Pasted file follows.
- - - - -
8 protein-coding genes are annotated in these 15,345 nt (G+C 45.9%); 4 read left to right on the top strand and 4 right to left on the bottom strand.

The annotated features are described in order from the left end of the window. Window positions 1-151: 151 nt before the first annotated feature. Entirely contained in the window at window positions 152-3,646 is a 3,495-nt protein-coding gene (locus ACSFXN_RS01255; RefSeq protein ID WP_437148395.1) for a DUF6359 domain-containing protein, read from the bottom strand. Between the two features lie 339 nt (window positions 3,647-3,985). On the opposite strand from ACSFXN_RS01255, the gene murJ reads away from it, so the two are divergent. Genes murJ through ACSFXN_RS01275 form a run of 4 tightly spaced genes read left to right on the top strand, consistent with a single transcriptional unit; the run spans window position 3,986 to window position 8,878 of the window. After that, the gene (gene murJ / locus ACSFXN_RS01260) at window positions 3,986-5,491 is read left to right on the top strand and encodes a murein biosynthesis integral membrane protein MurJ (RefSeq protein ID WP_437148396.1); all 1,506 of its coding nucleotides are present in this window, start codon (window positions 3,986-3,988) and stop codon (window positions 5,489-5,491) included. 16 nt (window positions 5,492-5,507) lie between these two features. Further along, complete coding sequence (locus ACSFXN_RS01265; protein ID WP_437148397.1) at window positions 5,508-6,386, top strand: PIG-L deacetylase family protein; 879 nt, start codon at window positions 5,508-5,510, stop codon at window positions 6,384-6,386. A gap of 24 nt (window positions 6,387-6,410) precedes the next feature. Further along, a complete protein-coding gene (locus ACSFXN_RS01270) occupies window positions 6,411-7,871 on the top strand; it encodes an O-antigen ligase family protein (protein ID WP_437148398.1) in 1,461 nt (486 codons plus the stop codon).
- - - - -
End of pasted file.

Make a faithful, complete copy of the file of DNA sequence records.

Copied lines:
8 protein-coding genes are annotated in these 15,345 nt (G+C 45.9%); 4 read left to right on the top strand and 4 right to left on the bottom strand.

The annotated features are described in order from the left end of the window. Window positions 1-151: 151 nt before the first annotated feature. Entirely contained in the window at window positions 152-3,646 is a 3,495-nt protein-coding gene (locus ACSFXN_RS01255; RefSeq protein ID WP_437148395.1) for a DUF6359 domain-containing protein, read from the bottom strand. Between the two features lie 339 nt (window positions 3,647-3,985). On the opposite strand from ACSFXN_RS01255, the gene murJ reads away from it, so the two are divergent. Genes murJ through ACSFXN_RS01275 form a run of 4 tightly spaced genes read left to right on the top strand, consistent with a single transcriptional unit; the run spans window position 3,986 to window position 8,878 of the window. After that, the gene (gene murJ / locus ACSFXN_RS01260) at window positions 3,986-5,491 is read left to right on the top strand and encodes a murein biosynthesis integral membrane protein MurJ (RefSeq protein ID WP_437148396.1); all 1,506 of its coding nucleotides are present in this window, start codon (window positions 3,986-3,988) and stop codon (window positions 5,489-5,491) included. 16 nt (window positions 5,492-5,507) lie between these two features. Further along, complete coding sequence (locus ACSFXN_RS01265; protein ID WP_437148397.1) at window positions 5,508-6,386, top strand: PIG-L deacetylase family protein; 879 nt, start codon at window positions 5,508-5,510, stop codon at window positions 6,384-6,386. A gap of 24 nt (window positions 6,387-6,410) precedes the next feature. Further along, a complete protein-coding gene (locus ACSFXN_RS01270) occupies window positions 6,411-7,871 on the top strand; it encodes an O-antigen ligase family protein (protein ID WP_437148398.1) in 1,461 nt (486 codons plus the stop codon).